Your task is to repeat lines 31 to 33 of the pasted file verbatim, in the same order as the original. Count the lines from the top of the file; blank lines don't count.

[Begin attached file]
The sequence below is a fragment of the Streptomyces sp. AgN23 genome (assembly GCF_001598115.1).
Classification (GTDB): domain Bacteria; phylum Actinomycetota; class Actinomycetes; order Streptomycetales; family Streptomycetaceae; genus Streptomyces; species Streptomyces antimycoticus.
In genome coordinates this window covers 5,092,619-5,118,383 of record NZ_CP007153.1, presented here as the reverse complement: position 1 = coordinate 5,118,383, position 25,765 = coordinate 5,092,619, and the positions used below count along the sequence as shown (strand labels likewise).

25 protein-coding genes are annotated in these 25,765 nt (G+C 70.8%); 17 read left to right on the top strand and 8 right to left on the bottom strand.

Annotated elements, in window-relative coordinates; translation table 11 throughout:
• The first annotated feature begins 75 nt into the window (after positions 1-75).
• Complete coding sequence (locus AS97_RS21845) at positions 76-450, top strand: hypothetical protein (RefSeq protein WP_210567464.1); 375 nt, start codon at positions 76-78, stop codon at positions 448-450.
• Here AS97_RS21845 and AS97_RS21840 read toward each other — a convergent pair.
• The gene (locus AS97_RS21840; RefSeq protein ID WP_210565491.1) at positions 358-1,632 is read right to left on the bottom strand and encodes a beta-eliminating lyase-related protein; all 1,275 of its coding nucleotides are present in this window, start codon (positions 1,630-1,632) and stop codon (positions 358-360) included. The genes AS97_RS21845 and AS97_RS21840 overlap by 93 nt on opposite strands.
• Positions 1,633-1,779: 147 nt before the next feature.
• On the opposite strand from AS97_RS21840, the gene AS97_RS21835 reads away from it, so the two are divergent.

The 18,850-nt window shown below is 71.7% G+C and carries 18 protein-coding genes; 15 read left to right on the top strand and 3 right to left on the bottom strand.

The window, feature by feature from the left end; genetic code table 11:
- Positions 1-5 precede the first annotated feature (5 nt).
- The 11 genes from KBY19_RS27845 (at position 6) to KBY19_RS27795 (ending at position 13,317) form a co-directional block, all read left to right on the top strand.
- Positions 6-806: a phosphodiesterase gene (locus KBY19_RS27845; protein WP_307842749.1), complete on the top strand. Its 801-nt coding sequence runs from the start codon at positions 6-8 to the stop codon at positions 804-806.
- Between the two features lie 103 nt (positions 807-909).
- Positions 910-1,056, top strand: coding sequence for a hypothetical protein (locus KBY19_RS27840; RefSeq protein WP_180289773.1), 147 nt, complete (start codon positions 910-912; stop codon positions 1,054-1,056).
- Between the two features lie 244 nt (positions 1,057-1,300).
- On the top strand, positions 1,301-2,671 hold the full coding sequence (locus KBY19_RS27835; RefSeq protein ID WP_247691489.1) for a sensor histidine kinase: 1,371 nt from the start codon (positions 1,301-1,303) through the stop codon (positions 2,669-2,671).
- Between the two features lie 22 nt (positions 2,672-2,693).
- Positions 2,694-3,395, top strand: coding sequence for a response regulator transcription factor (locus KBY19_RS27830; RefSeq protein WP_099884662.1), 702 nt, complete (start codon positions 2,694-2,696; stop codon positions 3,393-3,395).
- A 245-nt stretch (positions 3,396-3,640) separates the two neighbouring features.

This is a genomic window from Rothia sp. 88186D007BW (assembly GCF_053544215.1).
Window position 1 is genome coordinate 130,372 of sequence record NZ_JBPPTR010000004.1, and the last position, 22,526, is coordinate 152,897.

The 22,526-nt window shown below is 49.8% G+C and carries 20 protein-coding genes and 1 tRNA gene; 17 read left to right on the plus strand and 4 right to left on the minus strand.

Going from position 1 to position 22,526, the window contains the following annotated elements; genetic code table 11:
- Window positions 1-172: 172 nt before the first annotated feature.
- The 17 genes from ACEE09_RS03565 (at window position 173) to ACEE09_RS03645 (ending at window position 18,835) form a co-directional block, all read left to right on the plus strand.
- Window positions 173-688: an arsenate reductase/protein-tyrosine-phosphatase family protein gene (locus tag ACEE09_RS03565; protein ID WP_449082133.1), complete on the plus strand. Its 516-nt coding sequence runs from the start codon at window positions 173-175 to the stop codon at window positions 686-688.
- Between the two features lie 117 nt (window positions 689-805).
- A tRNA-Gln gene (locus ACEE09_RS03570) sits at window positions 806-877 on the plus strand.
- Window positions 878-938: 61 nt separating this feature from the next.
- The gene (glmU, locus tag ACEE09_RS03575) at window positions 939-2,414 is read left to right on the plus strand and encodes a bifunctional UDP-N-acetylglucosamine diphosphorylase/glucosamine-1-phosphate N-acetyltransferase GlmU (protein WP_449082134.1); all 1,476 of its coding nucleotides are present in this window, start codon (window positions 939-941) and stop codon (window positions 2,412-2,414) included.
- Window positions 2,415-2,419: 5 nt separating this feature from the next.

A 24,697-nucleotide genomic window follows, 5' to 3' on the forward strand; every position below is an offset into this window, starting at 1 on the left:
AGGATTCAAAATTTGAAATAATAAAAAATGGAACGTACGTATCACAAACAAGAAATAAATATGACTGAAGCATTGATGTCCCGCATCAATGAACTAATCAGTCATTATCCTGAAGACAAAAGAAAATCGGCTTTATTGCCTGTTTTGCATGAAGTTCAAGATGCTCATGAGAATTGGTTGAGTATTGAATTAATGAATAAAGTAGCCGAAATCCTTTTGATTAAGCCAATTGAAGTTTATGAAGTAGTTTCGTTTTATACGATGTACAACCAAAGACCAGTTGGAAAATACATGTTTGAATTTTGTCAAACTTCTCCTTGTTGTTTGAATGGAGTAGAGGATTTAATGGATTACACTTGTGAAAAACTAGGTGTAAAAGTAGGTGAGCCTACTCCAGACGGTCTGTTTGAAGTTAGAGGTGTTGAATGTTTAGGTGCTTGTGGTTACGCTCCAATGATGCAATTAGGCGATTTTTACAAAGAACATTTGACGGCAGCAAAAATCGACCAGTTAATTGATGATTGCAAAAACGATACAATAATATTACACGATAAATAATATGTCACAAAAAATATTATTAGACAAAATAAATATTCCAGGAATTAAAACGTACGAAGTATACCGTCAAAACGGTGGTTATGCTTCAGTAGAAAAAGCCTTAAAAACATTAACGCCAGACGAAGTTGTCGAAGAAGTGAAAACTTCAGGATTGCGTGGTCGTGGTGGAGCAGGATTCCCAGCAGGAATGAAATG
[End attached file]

- Between the two features lie 117 nt (window positions 689-805).
- A tRNA-Gln gene (locus ACEE09_RS03570) sits at window positions 806-877 on the plus strand.
- Window positions 878-938: 61 nt separating this feature from the next.